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photo 2018-06-23 13:17
Source: bookloverbookreviews.com/2018/06/a-place-for-us-by-fatima-farheen-mirza-book-review.html
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review 2018-06-20 06:40
Difficult
Invisible Man - Ralph Ellison

On various fronts. The overarching subject, the sense of hopelessness, helplessness and despair, the long-winded, meandering way the story is told (which is on par with the idea that it is a stream-of-conscience recount), and the purpose way in which this guy's obliviousness is made plain (and cringe-inducing) for the reader (and the teller).

 

Found it brilliant, at points boring and quite maddening.

 

Oh, and I leave it with a feeling akin to what Catcher in the Rye left me.

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review 2018-06-20 03:18
Fatima Farheen Mirza's A PLACE FOR US

The first title from Sarah Jessica Parker's imprint for Hogarth

 

I am normally wary of hyped debut novels, but with comparisons made to Anthony Marra’s outstanding A Constellation of Vital Phenomena, I was eager to read Fatima Farheen Mirza’s A Place for Us.

 

Unlike many reviewers, I was not immediately absorbed by Mirza’s family narrative.  The prose itself was strikingly assured for a debut novelist but I struggled to truly engage with the characters, my personal feelings about the entrenched cultural-religious gender bias impacting their lives getting in the way.

 

Many of the characters’ behaviours/actions are frustrating to an outside observer also. But to Mirza’s credit, her attention to detail and absence of sentimentality in the presentation of the different character viewpoints soon had me seeing past those differences. It is with the nuances of behaviour explored, the family dynamics, and the gravity and impact of what is often left unsaid that I engaged. Continue reading >>

Source: bookloverbookreviews.com/2018/06/a-place-for-us-by-fatima-farheen-mirza-book-review.html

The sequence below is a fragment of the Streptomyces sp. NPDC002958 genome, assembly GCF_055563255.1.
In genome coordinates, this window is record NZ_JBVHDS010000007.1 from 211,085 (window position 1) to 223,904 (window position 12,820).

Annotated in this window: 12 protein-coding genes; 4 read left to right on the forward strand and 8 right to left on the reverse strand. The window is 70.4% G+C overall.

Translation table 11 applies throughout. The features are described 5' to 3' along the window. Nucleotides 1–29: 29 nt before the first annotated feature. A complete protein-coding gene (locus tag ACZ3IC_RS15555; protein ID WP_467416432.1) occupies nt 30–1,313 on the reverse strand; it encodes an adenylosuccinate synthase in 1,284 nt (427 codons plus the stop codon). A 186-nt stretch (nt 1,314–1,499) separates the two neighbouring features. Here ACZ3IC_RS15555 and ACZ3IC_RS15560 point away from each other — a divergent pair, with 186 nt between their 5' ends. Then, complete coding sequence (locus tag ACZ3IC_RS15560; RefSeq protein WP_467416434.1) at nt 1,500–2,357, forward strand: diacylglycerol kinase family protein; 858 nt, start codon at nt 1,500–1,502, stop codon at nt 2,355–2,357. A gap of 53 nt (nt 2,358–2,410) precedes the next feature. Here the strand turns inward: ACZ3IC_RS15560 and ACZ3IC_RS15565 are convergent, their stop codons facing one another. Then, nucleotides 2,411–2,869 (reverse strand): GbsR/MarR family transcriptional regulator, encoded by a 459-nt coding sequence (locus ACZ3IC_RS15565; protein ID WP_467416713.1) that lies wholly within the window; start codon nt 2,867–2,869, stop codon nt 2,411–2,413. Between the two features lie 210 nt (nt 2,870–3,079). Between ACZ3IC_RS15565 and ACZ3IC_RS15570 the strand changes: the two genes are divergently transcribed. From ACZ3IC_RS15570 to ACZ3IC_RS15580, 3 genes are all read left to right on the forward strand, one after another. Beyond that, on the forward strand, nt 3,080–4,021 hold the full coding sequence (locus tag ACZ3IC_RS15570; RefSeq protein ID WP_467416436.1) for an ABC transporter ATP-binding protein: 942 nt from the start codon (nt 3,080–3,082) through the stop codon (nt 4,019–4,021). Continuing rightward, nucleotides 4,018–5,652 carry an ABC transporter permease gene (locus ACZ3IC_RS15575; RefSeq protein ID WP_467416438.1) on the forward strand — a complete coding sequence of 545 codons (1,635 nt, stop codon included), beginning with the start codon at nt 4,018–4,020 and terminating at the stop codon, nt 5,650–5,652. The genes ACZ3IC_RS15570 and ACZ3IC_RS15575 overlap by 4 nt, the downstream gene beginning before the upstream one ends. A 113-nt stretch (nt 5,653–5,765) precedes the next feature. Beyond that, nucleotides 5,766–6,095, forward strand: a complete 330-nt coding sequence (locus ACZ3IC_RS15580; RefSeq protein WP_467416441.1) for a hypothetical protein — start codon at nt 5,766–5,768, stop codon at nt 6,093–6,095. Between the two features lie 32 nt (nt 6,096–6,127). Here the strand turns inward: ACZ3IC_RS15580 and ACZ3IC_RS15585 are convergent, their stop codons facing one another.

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review 2018-06-20 01:39
ARC Review: A Little Side Of Geek by Marguerite Labbe
A Little Side Of Geek - Marguerite Labbe

Morris Proctor is a self-proclaimed geek and comic book artist, really tall and lanky, and African-American. Somewhat lonely living by himself, but no interested in his family's attempts at match-making, he spends time with his niece, who's in a wheelchair since an accident, but who features prominently as the heroine in one of his comic series. A somewhat recent relationship with a non-geek who tried to change him has left Morris a bit wary of finding love with someone who's not into the same things he is.

Theo Boarman, short, white, has only recently moved into the apartment above Morris with his younger brother Lincoln, who's still a minor, after both their parents died. Theo is a chef and now co-owns his parents' restaurant with one of his sisters, and relations are somewhat strained with another two of his siblings. Theo is a busy man - there's not much time in the day for dating, while working a full shift at a restaurant, taking care of his little brother, and the responsibilities that generally come with being the oldest of the siblings.

Since they're neighbors, it's inevitable that they meet. Morris can't keep his eyes off the man playing basketball with his younger brother, and Theo is enchanted with the tall dude in a kilt. 

This book is high on geeky references and talks about comic cons and it's very clear that Morris and Theo inhabit two very different worlds. But opposites attract, and neither is unwilling to participate in a little summer fling, because surely that's all it ever can be. 

Except then stuff happens, and their worlds collide and mesh and it surprises both of them how easily they can fit into each other's worlds. There are plenty of supporting characters from Morris' and Theo's side of the aisle, and while there is a bit of angst and some minor misunderstandings, the reason the relationship is slow to come to fruition (frustratingly so at times) is for a couple of reasons - Morris' doubting that a non-geek like Theo will not try to change him or eventually start complaining about how much time Morris spends drawing the comic books or a cons, and Theo just putting too much on his plate and trying to carry the world on his shoulders.